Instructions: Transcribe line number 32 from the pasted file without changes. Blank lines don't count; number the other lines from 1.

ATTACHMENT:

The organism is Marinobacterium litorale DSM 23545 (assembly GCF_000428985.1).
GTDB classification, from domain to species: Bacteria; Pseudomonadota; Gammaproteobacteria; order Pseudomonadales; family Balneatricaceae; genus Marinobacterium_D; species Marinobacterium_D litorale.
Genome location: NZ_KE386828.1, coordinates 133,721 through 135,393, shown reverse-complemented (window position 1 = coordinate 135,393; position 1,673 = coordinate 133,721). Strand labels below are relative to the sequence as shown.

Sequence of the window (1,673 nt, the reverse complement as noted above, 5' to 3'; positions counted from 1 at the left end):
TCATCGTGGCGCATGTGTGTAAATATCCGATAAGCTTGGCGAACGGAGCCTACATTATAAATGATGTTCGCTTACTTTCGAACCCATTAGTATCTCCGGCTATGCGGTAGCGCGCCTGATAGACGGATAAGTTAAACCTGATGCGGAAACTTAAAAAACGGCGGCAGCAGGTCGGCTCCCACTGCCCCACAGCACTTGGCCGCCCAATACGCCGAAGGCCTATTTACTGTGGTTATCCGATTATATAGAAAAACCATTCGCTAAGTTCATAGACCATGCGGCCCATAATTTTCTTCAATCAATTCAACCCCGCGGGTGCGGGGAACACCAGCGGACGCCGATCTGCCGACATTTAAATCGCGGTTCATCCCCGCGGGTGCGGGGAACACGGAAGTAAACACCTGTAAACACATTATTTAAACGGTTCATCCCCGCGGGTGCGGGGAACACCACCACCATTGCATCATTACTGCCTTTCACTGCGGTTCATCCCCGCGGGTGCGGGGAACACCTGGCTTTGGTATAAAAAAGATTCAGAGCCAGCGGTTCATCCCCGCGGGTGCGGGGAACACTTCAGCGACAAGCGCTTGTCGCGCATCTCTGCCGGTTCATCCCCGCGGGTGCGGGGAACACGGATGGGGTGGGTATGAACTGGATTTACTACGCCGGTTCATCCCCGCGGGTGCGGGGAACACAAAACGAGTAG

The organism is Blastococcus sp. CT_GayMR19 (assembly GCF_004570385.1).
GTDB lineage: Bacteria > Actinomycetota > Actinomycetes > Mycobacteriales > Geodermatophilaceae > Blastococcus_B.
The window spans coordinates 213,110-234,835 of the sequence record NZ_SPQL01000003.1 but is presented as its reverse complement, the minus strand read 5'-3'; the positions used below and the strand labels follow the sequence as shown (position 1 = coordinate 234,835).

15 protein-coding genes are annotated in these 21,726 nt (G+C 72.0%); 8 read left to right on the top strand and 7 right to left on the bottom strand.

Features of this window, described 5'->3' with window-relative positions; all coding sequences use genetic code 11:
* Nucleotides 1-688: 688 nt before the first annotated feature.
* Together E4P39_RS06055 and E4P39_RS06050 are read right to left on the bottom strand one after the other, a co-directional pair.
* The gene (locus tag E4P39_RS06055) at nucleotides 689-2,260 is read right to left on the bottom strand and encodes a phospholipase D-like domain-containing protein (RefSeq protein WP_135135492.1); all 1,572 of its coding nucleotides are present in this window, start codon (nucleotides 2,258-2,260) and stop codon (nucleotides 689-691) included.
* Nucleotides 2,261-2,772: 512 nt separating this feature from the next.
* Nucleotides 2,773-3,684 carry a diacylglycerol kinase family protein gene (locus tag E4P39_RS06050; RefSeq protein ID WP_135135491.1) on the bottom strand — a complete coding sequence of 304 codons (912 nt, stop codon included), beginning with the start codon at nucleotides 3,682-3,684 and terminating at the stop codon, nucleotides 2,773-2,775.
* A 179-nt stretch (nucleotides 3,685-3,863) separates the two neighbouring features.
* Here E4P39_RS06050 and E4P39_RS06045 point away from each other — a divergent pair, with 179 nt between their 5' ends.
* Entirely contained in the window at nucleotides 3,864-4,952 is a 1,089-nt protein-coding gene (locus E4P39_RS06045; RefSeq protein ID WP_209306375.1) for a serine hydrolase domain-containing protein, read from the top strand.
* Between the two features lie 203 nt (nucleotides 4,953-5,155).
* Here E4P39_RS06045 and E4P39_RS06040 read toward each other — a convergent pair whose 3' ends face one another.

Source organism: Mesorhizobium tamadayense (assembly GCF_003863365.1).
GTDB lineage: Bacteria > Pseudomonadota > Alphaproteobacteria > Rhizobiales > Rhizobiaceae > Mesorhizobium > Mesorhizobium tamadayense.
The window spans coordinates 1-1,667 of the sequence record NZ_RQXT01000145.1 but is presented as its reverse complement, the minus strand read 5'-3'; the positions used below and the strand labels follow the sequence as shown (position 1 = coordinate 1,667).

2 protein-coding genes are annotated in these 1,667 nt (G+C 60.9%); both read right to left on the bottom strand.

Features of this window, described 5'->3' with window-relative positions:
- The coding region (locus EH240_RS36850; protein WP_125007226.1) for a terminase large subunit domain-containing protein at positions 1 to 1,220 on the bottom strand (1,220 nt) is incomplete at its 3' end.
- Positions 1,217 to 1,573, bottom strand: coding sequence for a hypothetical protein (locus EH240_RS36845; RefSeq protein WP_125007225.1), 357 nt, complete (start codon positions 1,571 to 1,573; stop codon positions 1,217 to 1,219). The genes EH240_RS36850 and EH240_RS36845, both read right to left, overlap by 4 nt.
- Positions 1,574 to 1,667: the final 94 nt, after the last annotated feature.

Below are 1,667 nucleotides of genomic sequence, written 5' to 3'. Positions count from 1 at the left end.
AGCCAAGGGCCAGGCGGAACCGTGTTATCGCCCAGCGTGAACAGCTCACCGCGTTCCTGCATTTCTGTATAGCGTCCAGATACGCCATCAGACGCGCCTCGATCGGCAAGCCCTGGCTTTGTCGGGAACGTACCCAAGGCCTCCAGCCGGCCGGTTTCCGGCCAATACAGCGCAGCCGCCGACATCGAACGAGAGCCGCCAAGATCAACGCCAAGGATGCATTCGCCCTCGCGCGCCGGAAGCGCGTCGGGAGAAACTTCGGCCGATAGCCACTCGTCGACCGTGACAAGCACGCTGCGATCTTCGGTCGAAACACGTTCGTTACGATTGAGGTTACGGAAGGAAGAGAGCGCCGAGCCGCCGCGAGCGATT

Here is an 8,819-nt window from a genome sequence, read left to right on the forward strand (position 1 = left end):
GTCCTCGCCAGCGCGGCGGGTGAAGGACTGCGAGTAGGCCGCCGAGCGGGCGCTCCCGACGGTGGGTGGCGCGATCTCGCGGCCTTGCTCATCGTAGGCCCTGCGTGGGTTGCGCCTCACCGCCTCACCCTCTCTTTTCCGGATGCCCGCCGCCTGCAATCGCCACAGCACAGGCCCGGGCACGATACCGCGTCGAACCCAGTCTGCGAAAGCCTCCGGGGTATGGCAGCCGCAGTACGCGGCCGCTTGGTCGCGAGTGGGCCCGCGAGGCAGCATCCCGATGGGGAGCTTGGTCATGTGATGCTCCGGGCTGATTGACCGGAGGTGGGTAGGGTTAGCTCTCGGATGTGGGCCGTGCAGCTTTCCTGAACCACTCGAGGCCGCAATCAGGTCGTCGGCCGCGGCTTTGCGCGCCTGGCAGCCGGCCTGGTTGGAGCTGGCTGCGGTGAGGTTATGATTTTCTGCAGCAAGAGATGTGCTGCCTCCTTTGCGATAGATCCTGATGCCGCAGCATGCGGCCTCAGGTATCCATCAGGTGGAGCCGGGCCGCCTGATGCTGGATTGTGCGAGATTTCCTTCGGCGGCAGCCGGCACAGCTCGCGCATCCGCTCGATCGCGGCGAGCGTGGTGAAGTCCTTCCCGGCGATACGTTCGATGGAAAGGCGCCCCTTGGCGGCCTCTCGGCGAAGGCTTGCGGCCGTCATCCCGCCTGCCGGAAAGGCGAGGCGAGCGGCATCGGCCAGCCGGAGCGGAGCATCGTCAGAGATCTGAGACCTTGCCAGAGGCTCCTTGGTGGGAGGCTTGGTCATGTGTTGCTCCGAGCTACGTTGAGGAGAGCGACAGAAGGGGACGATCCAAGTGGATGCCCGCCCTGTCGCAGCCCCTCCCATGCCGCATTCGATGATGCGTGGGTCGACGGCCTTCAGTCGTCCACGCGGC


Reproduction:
GTCCTCGCCAGCGCGGCGGGTGAAGGACTGCGAGTAGGCCGCCGAGCGGGCGCTCCCGACGGTGGGTGGCGCGATCTCGCGGCCTTGCTCATCGTAGGCCCTGCGTGGGTTGCGCCTCACCGCCTCACCCTCTCTTTTCCGGATGCCCGCCGCCTGCAATCGCCACAGCACAGGCCCGGGCACGATACCGCGTCGAACCCAGTCTGCGAAAGCCTCCGGGGTATGGCAGCCGCAGTACGCGGCCGCTTGGTCGCGAGTGGGCCCGCGAGGCAGCATCCCGATGGGGAGCTTGGTCATGTGATGCTCCGGGCTGATTGACCGGAGGTGGGTAGGGTTAGCTCTCGGATGTGGGCCGTGCAGCTTTCCTGAACCACTCGAGGCCGCAATCAGGTCGTCGGCCGCGGCTTTGCGCGCCTGGCAGCCGGCCTGGTTGGAGCTGGCTGCGGTGAGGTTATGATTTTCTGCAGCAAGAGATGTGCTGCCTCCTTTGCGATAGATCCTGATGCCGCAGCATGCGGCCTCAGGTATCCATCAGGTGGAGCCGGGCCGCCTGATGCTGGATTGTGCGAGATTTCCTTCGGCGGCAGCCGGCACAGCTCGCGCATCCGCTCGATCGCGGCGAGCGTGGTGAAGTCCTTCCCGGCGATACGTTCGATGGAAAGGCGCCCCTTGGCGGCCTCTCGGCGAAGGCTTGCGGCCGTCATCCCGCCTGCCGGAAAGGCGAGGCGAGCGGCATCGGCCAGCCGGAGCGGAGCATCGTCAGAGATCTGAGACCTTGCCAGAGGCTCCTTGGTGGGAGGCTTGGTCATGTGTTGCTCCGAGCTACGTTGAGGAGAGCGACAGAAGGGGACGATCCAAGTGGATGCCCGCCCTGTCGCAGCCCCTCCCATGCCGCATTCGATGATGCGTGGGTCGACGGCCTTCAGTCGTCCACGCGGC